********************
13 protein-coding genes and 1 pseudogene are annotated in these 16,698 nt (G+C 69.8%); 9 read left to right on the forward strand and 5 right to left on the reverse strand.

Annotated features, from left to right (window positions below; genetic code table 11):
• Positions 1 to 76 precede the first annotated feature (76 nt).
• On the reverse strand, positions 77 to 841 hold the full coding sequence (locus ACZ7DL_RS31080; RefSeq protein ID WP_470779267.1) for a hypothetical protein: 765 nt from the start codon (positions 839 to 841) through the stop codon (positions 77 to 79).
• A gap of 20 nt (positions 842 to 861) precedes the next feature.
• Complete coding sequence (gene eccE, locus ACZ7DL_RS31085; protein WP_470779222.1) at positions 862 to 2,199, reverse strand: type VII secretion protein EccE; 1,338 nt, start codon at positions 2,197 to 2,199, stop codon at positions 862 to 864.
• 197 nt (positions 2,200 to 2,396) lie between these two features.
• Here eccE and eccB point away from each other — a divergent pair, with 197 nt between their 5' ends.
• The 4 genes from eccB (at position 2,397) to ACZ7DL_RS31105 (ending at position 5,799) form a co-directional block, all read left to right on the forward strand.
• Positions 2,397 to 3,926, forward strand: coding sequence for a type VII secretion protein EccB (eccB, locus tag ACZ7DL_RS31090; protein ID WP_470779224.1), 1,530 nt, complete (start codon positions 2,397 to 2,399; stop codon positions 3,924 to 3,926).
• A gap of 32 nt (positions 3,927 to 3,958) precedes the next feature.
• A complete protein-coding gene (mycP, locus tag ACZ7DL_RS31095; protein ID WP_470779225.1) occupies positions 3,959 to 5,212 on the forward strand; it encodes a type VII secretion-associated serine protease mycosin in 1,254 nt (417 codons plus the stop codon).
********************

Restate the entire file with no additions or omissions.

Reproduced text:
13 protein-coding genes and 1 pseudogene are annotated in these 16,698 nt (G+C 69.8%); 9 read left to right on the forward strand and 5 right to left on the reverse strand.

Annotated features, from left to right (window positions below; genetic code table 11):
• Positions 1 to 76 precede the first annotated feature (76 nt).
• On the reverse strand, positions 77 to 841 hold the full coding sequence (locus ACZ7DL_RS31080; RefSeq protein ID WP_470779267.1) for a hypothetical protein: 765 nt from the start codon (positions 839 to 841) through the stop codon (positions 77 to 79).
• A gap of 20 nt (positions 842 to 861) precedes the next feature.
• Complete coding sequence (gene eccE, locus ACZ7DL_RS31085; protein WP_470779222.1) at positions 862 to 2,199, reverse strand: type VII secretion protein EccE; 1,338 nt, start codon at positions 2,197 to 2,199, stop codon at positions 862 to 864.
• 197 nt (positions 2,200 to 2,396) lie between these two features.
• Here eccE and eccB point away from each other — a divergent pair, with 197 nt between their 5' ends.
• The 4 genes from eccB (at position 2,397) to ACZ7DL_RS31105 (ending at position 5,799) form a co-directional block, all read left to right on the forward strand.
• Positions 2,397 to 3,926, forward strand: coding sequence for a type VII secretion protein EccB (eccB, locus tag ACZ7DL_RS31090; protein ID WP_470779224.1), 1,530 nt, complete (start codon positions 2,397 to 2,399; stop codon positions 3,924 to 3,926).
• A gap of 32 nt (positions 3,927 to 3,958) precedes the next feature.
• A complete protein-coding gene (mycP, locus tag ACZ7DL_RS31095; protein ID WP_470779225.1) occupies positions 3,959 to 5,212 on the forward strand; it encodes a type VII secretion-associated serine protease mycosin in 1,254 nt (417 codons plus the stop codon).